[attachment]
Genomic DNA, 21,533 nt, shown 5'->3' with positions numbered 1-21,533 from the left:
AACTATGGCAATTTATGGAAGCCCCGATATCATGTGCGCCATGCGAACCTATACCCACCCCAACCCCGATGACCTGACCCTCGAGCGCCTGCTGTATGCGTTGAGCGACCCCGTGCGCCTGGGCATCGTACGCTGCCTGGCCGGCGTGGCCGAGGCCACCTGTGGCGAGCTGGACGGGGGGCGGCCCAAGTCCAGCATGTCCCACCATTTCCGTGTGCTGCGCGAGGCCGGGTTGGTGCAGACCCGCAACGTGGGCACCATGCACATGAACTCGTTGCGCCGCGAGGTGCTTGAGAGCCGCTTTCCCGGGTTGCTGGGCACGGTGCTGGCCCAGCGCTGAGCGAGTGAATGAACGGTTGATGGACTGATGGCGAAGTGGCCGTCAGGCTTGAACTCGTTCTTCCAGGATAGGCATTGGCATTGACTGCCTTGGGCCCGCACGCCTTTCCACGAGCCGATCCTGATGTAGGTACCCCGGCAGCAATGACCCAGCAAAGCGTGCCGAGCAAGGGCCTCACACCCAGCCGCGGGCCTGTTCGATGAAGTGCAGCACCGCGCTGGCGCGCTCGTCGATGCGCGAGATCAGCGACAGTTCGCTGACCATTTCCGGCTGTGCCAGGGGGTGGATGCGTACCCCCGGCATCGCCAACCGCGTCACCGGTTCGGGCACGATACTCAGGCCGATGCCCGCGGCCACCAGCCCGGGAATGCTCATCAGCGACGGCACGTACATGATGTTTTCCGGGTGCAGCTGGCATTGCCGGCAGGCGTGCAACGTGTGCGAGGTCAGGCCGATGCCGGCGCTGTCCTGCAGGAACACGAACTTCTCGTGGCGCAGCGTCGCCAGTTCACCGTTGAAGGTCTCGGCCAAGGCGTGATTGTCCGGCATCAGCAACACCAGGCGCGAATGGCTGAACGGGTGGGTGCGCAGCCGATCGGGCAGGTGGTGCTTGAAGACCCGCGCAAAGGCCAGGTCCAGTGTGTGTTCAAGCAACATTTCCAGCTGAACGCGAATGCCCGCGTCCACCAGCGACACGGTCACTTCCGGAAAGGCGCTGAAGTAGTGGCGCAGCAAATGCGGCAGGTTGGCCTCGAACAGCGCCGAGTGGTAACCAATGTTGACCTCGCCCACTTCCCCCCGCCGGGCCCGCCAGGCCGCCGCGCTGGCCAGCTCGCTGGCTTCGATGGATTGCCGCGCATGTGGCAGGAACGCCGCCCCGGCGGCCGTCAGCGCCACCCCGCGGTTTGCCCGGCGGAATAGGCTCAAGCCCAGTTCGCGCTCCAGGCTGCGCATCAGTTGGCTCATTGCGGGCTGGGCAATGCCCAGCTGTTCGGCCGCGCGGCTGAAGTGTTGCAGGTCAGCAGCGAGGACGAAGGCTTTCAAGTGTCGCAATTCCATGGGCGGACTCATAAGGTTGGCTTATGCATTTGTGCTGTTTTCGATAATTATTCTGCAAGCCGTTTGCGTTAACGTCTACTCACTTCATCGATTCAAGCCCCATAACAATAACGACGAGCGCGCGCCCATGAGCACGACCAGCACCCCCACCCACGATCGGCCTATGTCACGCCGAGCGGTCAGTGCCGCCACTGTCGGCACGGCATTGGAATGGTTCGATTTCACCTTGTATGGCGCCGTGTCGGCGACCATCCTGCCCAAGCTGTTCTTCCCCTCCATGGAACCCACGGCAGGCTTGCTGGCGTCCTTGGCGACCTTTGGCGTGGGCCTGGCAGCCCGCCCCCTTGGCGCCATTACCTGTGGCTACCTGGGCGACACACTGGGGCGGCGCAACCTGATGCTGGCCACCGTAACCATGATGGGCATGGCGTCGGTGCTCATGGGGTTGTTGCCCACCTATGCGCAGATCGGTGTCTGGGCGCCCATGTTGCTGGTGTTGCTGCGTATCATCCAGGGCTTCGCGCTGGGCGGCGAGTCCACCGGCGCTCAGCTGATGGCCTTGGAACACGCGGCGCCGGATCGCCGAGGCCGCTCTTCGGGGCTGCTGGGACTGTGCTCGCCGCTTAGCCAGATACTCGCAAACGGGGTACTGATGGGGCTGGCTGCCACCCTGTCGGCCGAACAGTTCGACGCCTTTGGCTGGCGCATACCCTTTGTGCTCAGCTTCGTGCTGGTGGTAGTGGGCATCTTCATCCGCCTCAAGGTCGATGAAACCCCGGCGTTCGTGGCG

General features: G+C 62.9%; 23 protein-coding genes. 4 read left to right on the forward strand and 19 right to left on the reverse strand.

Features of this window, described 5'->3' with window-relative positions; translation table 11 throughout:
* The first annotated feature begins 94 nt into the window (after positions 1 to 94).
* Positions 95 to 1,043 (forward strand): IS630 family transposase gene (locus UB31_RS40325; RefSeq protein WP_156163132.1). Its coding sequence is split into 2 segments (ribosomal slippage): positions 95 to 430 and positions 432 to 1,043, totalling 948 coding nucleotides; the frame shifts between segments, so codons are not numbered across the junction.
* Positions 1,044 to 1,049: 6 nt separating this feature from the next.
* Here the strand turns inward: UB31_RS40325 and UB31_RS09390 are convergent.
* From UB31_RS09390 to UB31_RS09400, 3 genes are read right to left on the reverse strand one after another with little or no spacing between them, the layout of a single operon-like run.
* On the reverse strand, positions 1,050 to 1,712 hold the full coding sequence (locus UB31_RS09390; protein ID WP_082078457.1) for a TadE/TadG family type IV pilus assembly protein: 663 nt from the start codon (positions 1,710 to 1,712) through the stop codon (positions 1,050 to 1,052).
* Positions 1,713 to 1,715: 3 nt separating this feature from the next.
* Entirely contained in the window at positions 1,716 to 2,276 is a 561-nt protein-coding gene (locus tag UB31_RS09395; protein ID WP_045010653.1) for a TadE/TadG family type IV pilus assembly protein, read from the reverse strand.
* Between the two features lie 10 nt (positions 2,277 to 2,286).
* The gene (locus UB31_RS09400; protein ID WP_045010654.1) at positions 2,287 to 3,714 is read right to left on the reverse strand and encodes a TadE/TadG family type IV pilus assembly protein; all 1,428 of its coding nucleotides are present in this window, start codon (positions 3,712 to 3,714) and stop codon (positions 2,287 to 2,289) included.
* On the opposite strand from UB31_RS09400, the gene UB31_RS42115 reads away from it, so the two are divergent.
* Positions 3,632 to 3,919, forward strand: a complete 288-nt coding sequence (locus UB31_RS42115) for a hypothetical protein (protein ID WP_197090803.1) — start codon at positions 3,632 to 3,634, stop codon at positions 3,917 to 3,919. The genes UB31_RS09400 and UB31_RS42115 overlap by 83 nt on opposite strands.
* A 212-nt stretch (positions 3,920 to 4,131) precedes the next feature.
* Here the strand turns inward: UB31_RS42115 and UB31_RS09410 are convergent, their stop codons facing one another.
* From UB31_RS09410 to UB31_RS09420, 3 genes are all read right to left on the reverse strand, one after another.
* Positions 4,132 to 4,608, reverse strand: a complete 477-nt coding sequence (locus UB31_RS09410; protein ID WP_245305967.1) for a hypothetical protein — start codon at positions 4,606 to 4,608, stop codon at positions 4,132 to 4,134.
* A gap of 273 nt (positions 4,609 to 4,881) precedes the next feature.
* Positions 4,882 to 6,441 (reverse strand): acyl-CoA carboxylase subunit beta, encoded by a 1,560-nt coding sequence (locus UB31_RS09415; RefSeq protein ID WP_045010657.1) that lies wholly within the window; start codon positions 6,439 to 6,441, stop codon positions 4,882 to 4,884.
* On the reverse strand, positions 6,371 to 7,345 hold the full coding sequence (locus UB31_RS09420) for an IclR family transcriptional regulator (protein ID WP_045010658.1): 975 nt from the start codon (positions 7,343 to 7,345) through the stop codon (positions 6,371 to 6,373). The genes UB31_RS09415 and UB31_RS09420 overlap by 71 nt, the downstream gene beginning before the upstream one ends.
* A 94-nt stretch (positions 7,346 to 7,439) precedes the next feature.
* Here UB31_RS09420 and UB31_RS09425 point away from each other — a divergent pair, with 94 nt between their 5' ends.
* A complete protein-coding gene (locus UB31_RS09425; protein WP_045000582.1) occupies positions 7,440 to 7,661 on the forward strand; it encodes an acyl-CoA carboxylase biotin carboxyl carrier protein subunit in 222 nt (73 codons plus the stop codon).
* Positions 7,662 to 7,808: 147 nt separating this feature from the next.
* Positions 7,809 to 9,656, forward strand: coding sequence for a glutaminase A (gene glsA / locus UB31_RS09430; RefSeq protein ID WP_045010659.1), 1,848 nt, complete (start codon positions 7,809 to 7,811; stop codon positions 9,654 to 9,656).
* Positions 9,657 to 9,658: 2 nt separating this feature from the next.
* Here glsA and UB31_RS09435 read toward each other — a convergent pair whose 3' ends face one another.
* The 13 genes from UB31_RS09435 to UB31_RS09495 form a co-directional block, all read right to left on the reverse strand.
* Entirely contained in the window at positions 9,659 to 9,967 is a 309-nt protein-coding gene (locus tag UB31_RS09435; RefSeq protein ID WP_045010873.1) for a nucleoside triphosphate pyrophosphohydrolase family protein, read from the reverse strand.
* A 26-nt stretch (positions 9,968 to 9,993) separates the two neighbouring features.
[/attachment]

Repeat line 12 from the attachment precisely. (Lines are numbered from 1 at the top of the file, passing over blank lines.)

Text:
* Entirely contained in the window at positions 1,716 to 2,276 is a 561-nt protein-coding gene (locus tag UB31_RS09395; protein ID WP_045010653.1) for a TadE/TadG family type IV pilus assembly protein, read from the reverse strand.